Halloween is a much-anticipated holiday for families. Parents get to see their children dressed up in adorable, creative, and unique costumes. And the kids, well … candy.

But it can also be a stressful day for families, since there are a number of safety concerns that grow as the Jack o’ Lanterns are lit. There are an estimated 3,800 Halloween-related injuries each year in the United States, yet 65% of parents don’t discuss Halloween safety with their children.

Don’t take any chances this year. Here are 8 Halloween safety tips for your family to have a safe and fun day.

1. Never go alone. 

This may sound obvious, but 12% of children under the age of 6 in the United States are allowed to trick-or-treat alone. If your child is young, make sure they are accompanied by an adult. If your child is old enough to not need parent supervision, make sure they are walking with a large group and stay within familiar areas.

2. Set boundaries.

Have a discussion with your children about where they will be trick-or-treating. Even if you don’t establish a set route, you can give them general boundaries and tell them what places are off-limits. Keeping your children in a close radius to your house and away from busy main roads reduces the likelihood that they will get lost or have an incident.

3. Be cautious around cars.

Your children probably already know to look both ways before crossing the street, but it’s important that they take extra precautions on Halloween when there are more pedestrians and there’s a higher chance of someone driving after consuming alcohol. Have them make eye contact with drivers before crossing the street so they know the were seen. Also, remind children–and adults alike–to put their phones down and keep their eyes on the road when they walk.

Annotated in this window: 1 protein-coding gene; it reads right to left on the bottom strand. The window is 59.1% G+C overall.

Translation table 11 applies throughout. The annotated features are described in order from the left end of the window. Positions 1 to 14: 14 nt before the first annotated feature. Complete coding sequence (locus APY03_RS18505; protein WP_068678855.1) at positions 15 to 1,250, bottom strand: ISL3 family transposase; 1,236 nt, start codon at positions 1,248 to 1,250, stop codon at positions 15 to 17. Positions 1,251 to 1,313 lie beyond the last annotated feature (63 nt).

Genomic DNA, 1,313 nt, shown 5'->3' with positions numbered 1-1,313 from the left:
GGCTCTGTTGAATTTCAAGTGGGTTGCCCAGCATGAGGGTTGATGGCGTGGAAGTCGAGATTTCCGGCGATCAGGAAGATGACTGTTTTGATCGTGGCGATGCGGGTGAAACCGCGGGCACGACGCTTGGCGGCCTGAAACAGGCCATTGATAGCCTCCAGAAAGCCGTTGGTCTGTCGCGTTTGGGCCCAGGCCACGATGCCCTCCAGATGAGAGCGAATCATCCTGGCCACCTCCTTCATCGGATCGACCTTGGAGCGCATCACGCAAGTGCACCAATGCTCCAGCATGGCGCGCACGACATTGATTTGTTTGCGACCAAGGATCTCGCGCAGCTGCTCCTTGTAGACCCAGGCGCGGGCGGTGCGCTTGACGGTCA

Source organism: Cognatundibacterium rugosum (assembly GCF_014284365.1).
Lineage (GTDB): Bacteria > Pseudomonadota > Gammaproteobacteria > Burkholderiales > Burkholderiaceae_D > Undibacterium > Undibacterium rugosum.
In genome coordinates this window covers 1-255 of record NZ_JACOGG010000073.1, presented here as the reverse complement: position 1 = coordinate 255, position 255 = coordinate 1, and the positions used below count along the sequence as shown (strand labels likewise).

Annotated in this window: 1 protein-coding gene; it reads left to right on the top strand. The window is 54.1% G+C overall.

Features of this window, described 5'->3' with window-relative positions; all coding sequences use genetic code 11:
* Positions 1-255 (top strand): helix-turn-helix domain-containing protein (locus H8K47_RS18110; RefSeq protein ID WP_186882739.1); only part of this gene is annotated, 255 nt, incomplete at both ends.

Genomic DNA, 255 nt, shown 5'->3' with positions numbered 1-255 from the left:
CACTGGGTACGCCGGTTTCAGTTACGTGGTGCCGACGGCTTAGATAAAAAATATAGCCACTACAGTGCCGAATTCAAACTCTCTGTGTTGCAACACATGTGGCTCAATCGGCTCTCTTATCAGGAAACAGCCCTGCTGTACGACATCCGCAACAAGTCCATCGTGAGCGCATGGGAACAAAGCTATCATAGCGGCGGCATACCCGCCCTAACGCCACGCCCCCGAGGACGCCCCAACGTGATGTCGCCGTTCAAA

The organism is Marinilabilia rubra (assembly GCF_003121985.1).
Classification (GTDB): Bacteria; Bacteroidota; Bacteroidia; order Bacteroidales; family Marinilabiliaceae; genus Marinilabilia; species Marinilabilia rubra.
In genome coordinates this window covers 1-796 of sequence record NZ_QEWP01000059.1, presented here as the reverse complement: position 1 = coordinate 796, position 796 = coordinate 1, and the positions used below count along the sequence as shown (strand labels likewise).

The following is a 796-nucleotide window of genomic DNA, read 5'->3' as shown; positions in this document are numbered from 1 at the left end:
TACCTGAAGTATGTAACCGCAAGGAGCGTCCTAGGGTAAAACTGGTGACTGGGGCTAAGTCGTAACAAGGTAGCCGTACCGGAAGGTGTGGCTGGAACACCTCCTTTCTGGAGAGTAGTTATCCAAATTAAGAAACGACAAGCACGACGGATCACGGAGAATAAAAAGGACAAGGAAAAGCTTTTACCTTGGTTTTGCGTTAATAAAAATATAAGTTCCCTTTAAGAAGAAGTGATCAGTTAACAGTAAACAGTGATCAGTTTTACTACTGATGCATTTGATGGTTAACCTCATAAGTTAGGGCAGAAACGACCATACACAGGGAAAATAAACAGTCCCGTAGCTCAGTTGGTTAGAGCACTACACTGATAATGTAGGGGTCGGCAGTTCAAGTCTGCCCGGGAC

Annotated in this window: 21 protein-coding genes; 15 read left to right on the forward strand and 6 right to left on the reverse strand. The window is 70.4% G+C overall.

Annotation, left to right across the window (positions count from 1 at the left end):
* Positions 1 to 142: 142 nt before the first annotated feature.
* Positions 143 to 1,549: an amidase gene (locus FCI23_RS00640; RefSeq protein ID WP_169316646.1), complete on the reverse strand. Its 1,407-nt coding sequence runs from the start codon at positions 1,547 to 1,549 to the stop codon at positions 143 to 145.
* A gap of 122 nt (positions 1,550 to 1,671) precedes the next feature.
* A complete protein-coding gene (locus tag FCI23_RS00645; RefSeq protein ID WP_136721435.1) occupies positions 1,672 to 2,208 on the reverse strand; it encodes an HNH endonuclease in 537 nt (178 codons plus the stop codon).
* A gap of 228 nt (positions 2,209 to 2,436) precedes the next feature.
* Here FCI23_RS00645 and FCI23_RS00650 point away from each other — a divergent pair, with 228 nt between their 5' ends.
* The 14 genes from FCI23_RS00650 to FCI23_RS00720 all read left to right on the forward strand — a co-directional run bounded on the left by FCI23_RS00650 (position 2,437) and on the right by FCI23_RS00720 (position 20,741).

4. But be just as mindful as a driver.

It’s not just the pedestrian’s responsibility to keep trick-or-treaters safe. As a driver, use extra caution on Halloween. Be mindful of speed limits and stop signs, taking extra time to observe intersections for children. It may not be possible to avoid driving during peak trick-or-treating hours, but try to limit unnecessary driving as much as you can.

5. Get creative with costumes, but be safe.

Costumes can be creative and fun, while also keeping your kids safe. Use face paint instead of masks whenever possible, to give the costume a personalized look while also keeping your child’s vision unobstructed. Incorporate reflective tape, light colors and glow sticks into the costume that help their costumes stand out as well as help them be seen by drivers.

6. Check your children’s candy basket before they eat it.

This is the oldest Halloween safety rule, but still one of the most important. Only allow your children to eat candy that is still completely sealed, and immediately discard candy that’s open, unsealed or damaged. If there is any doubt, stay on the side of caution–there will be plenty of other candy to enjoy!

7. Be mindful of what you give out.

It’s estimated that 1 in 13 children has a food allergy. Make sure you are giving out treats that are in sealed packages to avoid any possibility of triggering an allergic reaction. If your child has a severe food allergy, be sure to carefully check their candy bag before they eat anything.

8. Know what’s going on at your home all day, and always. 

If you’re at work or taking your kids trick-or-treating, you still need a way to know what’s going on in your home to keep it secure. HomeSecure lets you keep one foot in the door no matter where you are. The mobile app lets you see what’s going on, control locks, lights and other connected aspects of your home, and gives you real-time alerts of security threats or issues. HomeSecure helps you protect the people and things you love the most, on Halloween and always.